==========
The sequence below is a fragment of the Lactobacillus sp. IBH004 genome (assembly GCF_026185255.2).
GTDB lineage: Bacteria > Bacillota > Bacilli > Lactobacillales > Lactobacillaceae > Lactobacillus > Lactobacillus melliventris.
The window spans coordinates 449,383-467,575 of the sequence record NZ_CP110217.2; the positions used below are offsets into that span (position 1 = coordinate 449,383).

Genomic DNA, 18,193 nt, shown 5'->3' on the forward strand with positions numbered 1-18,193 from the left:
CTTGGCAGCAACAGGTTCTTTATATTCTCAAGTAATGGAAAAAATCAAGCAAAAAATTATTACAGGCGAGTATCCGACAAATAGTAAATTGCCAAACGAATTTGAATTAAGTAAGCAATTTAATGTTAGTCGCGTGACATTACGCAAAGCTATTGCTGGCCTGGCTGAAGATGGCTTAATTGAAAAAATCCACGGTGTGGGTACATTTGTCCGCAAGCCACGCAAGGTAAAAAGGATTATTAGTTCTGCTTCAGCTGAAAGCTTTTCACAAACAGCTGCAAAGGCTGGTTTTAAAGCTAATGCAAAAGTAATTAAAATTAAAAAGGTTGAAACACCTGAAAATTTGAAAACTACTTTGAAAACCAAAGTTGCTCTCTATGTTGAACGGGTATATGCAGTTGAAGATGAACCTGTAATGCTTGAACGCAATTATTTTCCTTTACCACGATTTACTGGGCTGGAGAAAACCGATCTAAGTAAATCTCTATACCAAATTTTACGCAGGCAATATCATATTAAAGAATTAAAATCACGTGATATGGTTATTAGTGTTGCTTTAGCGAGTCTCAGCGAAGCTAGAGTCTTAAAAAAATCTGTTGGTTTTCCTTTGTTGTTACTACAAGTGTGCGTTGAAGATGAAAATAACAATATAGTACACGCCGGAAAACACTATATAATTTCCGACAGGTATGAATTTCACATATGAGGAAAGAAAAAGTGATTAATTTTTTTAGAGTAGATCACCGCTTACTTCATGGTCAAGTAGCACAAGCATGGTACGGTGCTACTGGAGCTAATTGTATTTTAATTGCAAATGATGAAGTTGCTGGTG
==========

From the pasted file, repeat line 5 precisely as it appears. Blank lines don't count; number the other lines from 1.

CTTGGCAGCAACAGGTTCTTTATATTCTCAAGTAATGGAAAAAATCAAGCAAAAAATTATTACAGGCGAGTATCCGACAAATAGTAAATTGCCAAACGAATTTGAATTAAGTAAGCAATTTAATGTTAGTCGCGTGACATTACGCAAAGCTATTGCTGGCCTGGCTGAAGATGGCTTAATTGAAAAAATCCACGGTGTGGGTACATTTGTCCGCAAGCCACGCAAGGTAAAAAGGATTATTAGTTCTGCTTCAGCTGAAAGCTTTTCACAAACAGCTGCAAAGGCTGGTTTTAAAGCTAATGCAAAAGTAATTAAAATTAAAAAGGTTGAAACACCTGAAAATTTGAAAACTACTTTGAAAACCAAAGTTGCTCTCTATGTTGAACGGGTATATGCAGTTGAAGATGAACCTGTAATGCTTGAACGCAATTATTTTCCTTTACCACGATTTACTGGGCTGGAGAAAACCGATCTAAGTAAATCTCTATACCAAATTTTACGCAGGCAATATCATATTAAAGAATTAAAATCACGTGATATGGTTATTAGTGTTGCTTTAGCGAGTCTCAGCGAAGCTAGAGTCTTAAAAAAATCTGTTGGTTTTCCTTTGTTGTTACTACAAGTGTGCGTTGAAGATGAAAATAACAATATAGTACACGCCGGAAAACACTATATAATTTCCGACAGGTATGAATTTCACATATGAGGAAAGAAAAAGTGATTAATTTTTTTAGAGTAGATCACCGCTTACTTCATGGTCAAGTAGCACAAGCATGGTACGGTGCTACTGGAGCTAATTGTATTTTAATTGCAAATGATGAAGTTGCTGGTG